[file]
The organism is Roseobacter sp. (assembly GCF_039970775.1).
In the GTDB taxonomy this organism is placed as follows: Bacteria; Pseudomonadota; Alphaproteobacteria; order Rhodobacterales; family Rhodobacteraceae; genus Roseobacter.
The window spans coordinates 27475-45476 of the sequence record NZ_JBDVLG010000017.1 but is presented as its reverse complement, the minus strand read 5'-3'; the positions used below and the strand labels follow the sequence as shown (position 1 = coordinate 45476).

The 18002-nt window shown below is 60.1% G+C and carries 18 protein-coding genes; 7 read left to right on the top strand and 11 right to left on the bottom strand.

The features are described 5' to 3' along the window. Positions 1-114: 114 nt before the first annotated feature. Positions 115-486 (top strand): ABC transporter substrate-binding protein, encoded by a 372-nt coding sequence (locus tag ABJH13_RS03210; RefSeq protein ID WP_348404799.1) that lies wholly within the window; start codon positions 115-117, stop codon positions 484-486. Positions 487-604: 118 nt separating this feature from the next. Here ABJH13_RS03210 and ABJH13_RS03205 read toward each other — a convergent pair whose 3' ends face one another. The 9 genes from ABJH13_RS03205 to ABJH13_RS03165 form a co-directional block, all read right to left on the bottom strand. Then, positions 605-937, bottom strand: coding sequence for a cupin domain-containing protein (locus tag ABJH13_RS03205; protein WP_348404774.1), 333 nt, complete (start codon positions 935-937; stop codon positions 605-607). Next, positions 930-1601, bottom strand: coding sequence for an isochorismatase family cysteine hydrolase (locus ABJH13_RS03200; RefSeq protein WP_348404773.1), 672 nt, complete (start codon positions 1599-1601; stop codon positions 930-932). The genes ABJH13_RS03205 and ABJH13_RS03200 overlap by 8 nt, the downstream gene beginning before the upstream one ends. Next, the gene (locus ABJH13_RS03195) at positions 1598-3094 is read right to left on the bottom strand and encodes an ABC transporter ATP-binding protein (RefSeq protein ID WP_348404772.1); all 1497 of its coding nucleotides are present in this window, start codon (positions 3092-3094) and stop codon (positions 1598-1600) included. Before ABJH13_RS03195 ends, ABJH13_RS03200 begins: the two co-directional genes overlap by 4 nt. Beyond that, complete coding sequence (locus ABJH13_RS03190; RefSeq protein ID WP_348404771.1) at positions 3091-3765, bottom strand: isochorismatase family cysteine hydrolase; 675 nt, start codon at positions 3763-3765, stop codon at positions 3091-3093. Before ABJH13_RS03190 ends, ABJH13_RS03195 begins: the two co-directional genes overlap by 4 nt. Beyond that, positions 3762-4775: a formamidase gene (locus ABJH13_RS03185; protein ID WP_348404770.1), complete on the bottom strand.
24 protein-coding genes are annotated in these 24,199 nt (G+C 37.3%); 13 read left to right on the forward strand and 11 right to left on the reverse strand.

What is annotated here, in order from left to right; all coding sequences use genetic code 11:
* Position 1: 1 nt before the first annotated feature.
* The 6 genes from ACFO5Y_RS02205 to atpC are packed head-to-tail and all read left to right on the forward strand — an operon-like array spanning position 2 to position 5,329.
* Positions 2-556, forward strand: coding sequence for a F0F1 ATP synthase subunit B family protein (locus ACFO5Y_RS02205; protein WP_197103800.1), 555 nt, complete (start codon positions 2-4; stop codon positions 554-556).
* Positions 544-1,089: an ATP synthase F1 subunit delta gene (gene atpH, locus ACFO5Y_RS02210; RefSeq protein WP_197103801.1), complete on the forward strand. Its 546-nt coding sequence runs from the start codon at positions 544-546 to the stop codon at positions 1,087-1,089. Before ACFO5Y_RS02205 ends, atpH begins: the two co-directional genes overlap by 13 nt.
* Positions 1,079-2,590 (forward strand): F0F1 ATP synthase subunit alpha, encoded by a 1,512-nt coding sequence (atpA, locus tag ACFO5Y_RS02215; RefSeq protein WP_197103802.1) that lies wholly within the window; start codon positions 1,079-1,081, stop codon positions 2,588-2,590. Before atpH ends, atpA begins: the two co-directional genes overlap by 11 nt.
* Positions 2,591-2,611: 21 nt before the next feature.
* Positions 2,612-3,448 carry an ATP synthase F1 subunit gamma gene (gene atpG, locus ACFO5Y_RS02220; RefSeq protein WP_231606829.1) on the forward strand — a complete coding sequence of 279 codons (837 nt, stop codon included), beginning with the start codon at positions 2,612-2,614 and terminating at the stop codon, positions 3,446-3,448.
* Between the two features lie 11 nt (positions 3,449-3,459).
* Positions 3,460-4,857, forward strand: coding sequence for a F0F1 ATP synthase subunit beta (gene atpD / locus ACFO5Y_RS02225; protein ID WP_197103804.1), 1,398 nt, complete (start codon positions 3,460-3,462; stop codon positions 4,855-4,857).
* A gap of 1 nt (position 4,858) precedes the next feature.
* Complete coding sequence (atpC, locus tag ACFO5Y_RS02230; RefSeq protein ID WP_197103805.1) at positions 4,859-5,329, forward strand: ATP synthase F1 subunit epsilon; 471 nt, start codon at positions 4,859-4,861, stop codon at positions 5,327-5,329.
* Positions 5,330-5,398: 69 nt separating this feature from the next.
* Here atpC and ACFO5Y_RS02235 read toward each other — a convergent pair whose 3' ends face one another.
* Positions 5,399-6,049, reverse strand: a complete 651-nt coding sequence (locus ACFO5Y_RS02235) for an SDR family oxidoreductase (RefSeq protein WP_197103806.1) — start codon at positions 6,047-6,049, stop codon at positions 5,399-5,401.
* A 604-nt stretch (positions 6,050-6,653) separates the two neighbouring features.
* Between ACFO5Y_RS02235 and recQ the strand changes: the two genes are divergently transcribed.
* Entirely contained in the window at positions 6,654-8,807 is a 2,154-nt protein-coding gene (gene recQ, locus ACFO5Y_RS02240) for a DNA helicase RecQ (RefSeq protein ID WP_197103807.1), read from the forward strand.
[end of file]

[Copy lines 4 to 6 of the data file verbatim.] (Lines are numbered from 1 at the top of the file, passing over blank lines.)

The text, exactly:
The 18002-nt window shown below is 60.1% G+C and carries 18 protein-coding genes; 7 read left to right on the top strand and 11 right to left on the bottom strand.

The features are described 5' to 3' along the window. Positions 1-114: 114 nt before the first annotated feature. Positions 115-486 (top strand): ABC transporter substrate-binding protein, encoded by a 372-nt coding sequence (locus tag ABJH13_RS03210; RefSeq protein ID WP_348404799.1) that lies wholly within the window; start codon positions 115-117, stop codon positions 484-486. Positions 487-604: 118 nt separating this feature from the next. Here ABJH13_RS03210 and ABJH13_RS03205 read toward each other — a convergent pair whose 3' ends face one another. The 9 genes from ABJH13_RS03205 to ABJH13_RS03165 form a co-directional block, all read right to left on the bottom strand. Then, positions 605-937, bottom strand: coding sequence for a cupin domain-containing protein (locus tag ABJH13_RS03205; protein WP_348404774.1), 333 nt, complete (start codon positions 935-937; stop codon positions 605-607). Next, positions 930-1601, bottom strand: coding sequence for an isochorismatase family cysteine hydrolase (locus ABJH13_RS03200; RefSeq protein WP_348404773.1), 672 nt, complete (start codon positions 1599-1601; stop codon positions 930-932). The genes ABJH13_RS03205 and ABJH13_RS03200 overlap by 8 nt, the downstream gene beginning before the upstream one ends. Next, the gene (locus ABJH13_RS03195) at positions 1598-3094 is read right to left on the bottom strand and encodes an ABC transporter ATP-binding protein (RefSeq protein ID WP_348404772.1); all 1497 of its coding nucleotides are present in this window, start codon (positions 3092-3094) and stop codon (positions 1598-1600) included. Before ABJH13_RS03195 ends, ABJH13_RS03200 begins: the two co-directional genes overlap by 4 nt. Beyond that, complete coding sequence (locus ABJH13_RS03190; RefSeq protein ID WP_348404771.1) at positions 3091-3765, bottom strand: isochorismatase family cysteine hydrolase; 675 nt, start codon at positions 3763-3765, stop codon at positions 3091-3093. Before ABJH13_RS03190 ends, ABJH13_RS03195 begins: the two co-directional genes overlap by 4 nt. Beyond that, positions 3762-4775: a formamidase gene (locus ABJH13_RS03185; protein ID WP_348404770.1), complete on the bottom strand.
24 protein-coding genes are annotated in these 24,199 nt (G+C 37.3%); 13 read left to right on the forward strand and 11 right to left on the reverse strand.